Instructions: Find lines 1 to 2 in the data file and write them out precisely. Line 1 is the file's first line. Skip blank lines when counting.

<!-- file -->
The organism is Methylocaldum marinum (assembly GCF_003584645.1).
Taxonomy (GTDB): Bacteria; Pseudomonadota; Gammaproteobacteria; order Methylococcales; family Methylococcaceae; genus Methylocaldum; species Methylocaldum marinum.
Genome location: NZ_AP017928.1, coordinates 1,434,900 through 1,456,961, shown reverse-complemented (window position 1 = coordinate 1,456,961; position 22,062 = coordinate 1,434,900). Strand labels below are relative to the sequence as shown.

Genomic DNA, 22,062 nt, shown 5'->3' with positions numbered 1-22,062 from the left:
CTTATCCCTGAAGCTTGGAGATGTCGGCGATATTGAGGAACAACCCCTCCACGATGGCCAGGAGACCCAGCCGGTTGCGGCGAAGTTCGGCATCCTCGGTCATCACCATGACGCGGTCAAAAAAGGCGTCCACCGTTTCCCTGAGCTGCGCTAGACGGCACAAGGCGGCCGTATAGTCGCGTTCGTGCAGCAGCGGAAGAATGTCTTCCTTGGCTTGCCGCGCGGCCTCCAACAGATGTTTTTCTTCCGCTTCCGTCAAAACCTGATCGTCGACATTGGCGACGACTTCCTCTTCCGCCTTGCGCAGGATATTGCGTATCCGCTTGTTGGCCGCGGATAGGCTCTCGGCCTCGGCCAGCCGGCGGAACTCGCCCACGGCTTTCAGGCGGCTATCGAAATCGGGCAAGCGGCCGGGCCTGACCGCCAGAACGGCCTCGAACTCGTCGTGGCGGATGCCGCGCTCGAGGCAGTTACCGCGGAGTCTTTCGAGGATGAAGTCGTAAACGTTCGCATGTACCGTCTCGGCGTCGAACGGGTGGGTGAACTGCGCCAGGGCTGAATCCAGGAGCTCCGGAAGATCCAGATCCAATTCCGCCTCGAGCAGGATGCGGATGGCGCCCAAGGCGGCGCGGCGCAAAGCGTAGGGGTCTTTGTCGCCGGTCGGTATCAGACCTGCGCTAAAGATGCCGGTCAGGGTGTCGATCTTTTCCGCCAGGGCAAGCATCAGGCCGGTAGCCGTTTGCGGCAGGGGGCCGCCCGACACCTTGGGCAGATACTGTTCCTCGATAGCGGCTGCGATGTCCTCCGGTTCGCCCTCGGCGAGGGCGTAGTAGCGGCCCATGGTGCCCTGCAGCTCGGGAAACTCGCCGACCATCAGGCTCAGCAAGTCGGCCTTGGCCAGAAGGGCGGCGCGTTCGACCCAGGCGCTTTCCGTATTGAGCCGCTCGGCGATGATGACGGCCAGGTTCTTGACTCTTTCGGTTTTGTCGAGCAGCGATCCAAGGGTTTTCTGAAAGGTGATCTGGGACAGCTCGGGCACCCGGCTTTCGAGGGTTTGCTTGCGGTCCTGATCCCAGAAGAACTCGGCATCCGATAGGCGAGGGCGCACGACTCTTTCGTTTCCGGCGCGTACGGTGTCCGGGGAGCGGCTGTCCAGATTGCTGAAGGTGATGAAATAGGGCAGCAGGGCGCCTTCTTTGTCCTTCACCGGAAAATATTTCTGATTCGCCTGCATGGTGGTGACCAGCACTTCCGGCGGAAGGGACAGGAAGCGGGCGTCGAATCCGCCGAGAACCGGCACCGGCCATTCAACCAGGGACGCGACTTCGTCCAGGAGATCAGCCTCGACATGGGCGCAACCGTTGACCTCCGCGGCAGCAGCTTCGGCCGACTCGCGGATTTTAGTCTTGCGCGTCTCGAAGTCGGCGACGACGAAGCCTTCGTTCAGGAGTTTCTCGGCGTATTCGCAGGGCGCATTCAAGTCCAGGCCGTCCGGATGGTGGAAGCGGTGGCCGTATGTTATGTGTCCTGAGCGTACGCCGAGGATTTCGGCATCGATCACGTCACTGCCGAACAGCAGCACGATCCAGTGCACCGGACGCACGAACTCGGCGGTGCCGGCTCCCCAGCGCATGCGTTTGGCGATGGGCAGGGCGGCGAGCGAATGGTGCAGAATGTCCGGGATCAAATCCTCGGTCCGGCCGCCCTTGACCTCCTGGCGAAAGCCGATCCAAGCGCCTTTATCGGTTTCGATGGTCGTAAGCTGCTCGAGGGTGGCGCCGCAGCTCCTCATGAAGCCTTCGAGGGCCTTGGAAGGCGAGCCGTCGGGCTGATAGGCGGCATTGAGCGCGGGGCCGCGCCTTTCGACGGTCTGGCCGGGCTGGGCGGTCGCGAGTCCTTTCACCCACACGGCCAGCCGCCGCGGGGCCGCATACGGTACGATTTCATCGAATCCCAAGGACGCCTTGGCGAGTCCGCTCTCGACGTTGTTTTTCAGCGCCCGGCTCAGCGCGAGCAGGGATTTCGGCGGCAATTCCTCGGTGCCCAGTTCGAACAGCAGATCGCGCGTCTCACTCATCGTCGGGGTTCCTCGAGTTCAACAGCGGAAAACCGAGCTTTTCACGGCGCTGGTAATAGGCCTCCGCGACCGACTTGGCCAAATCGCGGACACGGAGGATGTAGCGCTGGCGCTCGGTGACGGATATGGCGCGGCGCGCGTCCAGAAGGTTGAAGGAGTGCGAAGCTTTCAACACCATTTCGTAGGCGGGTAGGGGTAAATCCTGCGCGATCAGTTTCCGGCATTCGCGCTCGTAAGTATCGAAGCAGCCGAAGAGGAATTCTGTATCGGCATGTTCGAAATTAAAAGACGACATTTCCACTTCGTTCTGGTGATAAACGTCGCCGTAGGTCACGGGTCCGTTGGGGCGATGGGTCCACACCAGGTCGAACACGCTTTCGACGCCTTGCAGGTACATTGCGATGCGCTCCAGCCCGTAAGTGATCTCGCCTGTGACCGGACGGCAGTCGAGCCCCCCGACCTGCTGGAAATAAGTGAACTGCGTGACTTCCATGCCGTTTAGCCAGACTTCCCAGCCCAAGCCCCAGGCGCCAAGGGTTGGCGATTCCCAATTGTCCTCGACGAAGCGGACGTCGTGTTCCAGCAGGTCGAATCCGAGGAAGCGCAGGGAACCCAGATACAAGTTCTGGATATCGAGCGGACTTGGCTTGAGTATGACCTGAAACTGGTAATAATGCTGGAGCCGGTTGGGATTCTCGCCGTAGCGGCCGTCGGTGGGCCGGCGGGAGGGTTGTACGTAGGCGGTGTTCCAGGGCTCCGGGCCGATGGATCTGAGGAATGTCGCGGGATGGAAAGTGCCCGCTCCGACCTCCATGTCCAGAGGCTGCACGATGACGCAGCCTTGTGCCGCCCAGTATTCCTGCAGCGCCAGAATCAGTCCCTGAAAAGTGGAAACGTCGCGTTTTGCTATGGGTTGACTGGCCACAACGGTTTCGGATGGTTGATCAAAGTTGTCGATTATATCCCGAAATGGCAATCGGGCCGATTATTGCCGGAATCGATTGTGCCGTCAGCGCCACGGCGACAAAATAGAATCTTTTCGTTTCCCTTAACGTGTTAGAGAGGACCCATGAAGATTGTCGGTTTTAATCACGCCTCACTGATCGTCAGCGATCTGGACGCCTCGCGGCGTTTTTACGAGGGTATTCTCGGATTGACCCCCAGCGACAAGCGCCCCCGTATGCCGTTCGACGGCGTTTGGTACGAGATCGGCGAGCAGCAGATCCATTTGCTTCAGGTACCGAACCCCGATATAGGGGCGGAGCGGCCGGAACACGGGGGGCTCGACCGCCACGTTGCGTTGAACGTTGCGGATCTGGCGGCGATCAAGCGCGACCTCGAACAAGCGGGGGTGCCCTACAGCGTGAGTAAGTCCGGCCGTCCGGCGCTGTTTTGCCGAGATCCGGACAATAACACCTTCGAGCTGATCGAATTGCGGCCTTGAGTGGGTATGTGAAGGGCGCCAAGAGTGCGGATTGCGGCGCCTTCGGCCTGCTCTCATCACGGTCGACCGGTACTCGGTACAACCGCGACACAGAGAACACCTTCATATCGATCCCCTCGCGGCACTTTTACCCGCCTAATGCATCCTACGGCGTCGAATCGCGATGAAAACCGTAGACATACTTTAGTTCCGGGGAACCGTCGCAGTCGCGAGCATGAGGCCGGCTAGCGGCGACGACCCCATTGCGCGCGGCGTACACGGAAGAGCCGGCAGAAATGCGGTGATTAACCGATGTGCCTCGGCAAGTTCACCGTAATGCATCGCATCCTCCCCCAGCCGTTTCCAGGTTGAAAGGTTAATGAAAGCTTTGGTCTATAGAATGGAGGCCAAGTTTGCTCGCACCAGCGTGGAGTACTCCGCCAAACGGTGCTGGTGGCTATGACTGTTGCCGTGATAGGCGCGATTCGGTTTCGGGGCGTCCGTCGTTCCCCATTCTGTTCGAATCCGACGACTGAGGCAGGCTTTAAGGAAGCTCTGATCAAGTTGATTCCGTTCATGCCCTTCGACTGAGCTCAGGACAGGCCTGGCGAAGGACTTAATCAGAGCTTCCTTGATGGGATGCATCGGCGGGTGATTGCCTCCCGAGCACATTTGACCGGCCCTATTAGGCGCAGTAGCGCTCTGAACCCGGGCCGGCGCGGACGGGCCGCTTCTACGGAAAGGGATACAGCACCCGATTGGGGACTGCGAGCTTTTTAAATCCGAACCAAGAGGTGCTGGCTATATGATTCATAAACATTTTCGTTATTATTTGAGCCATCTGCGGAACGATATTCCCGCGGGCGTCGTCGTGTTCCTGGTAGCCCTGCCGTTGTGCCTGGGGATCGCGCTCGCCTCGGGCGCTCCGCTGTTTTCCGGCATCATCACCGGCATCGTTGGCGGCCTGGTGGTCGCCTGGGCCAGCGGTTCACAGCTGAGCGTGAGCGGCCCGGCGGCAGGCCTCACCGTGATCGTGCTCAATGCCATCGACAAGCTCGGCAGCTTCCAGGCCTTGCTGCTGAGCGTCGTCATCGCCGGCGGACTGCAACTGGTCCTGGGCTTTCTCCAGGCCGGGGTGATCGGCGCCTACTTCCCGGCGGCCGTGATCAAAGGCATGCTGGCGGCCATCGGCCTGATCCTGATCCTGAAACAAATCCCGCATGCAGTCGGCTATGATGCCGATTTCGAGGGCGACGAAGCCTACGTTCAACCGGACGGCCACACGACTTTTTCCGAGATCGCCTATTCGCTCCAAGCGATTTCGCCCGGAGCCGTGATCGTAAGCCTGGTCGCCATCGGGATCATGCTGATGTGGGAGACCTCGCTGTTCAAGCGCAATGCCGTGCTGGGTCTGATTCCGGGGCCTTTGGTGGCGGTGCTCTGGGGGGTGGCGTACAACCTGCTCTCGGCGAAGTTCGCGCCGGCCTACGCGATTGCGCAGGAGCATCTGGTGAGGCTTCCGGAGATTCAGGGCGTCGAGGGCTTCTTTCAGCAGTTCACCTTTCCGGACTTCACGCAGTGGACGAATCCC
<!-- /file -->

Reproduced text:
The organism is Methylocaldum marinum (assembly GCF_003584645.1).
Taxonomy (GTDB): Bacteria; Pseudomonadota; Gammaproteobacteria; order Methylococcales; family Methylococcaceae; genus Methylocaldum; species Methylocaldum marinum.